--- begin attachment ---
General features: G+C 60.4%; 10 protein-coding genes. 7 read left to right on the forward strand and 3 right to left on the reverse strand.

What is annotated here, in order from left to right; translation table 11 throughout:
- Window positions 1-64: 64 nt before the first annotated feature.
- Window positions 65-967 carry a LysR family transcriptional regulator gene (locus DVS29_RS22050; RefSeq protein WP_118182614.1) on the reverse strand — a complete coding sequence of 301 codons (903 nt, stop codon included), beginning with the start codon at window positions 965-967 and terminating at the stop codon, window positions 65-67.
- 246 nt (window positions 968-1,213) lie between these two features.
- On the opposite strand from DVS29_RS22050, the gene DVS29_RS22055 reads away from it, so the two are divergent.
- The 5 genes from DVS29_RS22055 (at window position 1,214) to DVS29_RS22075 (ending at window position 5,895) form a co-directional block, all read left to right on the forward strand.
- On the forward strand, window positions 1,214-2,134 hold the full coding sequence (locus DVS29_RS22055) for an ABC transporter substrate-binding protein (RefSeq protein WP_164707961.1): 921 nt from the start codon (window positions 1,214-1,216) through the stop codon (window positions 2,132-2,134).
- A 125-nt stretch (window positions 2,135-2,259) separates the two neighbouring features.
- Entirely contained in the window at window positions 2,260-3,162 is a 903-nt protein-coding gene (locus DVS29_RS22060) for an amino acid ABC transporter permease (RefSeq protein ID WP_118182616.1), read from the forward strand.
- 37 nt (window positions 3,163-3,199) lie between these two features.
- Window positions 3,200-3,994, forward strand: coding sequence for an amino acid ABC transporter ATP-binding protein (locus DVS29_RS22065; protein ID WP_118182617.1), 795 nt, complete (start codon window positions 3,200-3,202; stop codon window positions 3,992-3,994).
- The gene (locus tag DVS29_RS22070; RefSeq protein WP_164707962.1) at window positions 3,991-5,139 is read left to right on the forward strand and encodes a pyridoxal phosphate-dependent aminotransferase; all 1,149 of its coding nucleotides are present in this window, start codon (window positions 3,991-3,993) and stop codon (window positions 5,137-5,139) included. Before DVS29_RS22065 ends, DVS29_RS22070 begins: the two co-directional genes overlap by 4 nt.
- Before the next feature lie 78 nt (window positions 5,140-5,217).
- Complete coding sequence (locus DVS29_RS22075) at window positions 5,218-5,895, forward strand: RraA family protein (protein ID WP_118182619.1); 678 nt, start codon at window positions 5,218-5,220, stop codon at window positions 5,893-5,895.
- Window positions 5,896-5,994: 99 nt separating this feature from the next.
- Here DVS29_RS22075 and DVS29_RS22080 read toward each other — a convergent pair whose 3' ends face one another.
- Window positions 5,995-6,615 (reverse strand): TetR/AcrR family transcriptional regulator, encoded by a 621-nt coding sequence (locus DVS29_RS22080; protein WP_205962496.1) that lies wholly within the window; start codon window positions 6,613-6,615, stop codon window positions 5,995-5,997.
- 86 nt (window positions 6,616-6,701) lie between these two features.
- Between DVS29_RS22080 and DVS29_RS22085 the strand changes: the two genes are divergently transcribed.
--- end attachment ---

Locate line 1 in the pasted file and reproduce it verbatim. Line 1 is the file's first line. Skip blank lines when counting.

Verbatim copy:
General features: G+C 60.4%; 10 protein-coding genes. 7 read left to right on the forward strand and 3 right to left on the reverse strand.